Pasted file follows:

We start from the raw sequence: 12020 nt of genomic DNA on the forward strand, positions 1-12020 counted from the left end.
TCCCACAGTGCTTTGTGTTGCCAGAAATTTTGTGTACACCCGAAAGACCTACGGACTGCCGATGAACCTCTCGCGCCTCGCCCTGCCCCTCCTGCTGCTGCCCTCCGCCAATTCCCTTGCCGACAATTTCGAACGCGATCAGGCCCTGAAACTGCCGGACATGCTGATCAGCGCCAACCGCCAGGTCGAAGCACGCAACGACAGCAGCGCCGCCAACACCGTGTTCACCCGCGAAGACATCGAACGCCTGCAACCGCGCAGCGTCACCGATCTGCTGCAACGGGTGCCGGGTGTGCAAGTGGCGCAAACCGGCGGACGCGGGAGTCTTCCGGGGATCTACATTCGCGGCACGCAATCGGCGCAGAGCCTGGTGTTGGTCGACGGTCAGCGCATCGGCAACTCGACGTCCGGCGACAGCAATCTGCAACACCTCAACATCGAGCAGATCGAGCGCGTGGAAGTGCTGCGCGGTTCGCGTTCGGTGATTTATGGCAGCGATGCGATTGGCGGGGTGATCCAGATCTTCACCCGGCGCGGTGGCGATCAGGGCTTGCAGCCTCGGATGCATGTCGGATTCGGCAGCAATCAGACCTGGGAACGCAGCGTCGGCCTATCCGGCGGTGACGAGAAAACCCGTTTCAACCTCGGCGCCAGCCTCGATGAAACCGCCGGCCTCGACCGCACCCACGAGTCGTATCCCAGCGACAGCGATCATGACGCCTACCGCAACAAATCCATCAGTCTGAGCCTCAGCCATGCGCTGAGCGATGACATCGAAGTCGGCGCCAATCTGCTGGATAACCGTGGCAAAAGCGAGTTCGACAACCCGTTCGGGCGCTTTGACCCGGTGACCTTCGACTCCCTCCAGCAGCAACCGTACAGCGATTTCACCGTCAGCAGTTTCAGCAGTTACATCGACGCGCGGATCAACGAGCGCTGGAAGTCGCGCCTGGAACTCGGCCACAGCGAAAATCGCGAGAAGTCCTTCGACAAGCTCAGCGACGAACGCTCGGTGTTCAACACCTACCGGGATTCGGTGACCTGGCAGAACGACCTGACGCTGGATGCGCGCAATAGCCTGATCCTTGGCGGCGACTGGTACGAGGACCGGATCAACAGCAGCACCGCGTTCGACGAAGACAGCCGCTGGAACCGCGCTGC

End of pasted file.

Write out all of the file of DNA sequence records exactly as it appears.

We start from the raw sequence: 12020 nt of genomic DNA on the forward strand, positions 1-12020 counted from the left end.
TCCCACAGTGCTTTGTGTTGCCAGAAATTTTGTGTACACCCGAAAGACCTACGGACTGCCGATGAACCTCTCGCGCCTCGCCCTGCCCCTCCTGCTGCTGCCCTCCGCCAATTCCCTTGCCGACAATTTCGAACGCGATCAGGCCCTGAAACTGCCGGACATGCTGATCAGCGCCAACCGCCAGGTCGAAGCACGCAACGACAGCAGCGCCGCCAACACCGTGTTCACCCGCGAAGACATCGAACGCCTGCAACCGCGCAGCGTCACCGATCTGCTGCAACGGGTGCCGGGTGTGCAAGTGGCGCAAACCGGCGGACGCGGGAGTCTTCCGGGGATCTACATTCGCGGCACGCAATCGGCGCAGAGCCTGGTGTTGGTCGACGGTCAGCGCATCGGCAACTCGACGTCCGGCGACAGCAATCTGCAACACCTCAACATCGAGCAGATCGAGCGCGTGGAAGTGCTGCGCGGTTCGCGTTCGGTGATTTATGGCAGCGATGCGATTGGCGGGGTGATCCAGATCTTCACCCGGCGCGGTGGCGATCAGGGCTTGCAGCCTCGGATGCATGTCGGATTCGGCAGCAATCAGACCTGGGAACGCAGCGTCGGCCTATCCGGCGGTGACGAGAAAACCCGTTTCAACCTCGGCGCCAGCCTCGATGAAACCGCCGGCCTCGACCGCACCCACGAGTCGTATCCCAGCGACAGCGATCATGACGCCTACCGCAACAAATCCATCAGTCTGAGCCTCAGCCATGCGCTGAGCGATGACATCGAAGTCGGCGCCAATCTGCTGGATAACCGTGGCAAAAGCGAGTTCGACAACCCGTTCGGGCGCTTTGACCCGGTGACCTTCGACTCCCTCCAGCAGCAACCGTACAGCGATTTCACCGTCAGCAGTTTCAGCAGTTACATCGACGCGCGGATCAACGAGCGCTGGAAGTCGCGCCTGGAACTCGGCCACAGCGAAAATCGCGAGAAGTCCTTCGACAAGCTCAGCGACGAACGCTCGGTGTTCAACACCTACCGGGATTCGGTGACCTGGCAGAACGACCTGACGCTGGATGCGCGCAATAGCCTGATCCTTGGCGGCGACTGGTACGAGGACCGGATCAACAGCAGCACCGCGTTCGACGAAGACAGCCGCTGGAACCGCGCTGC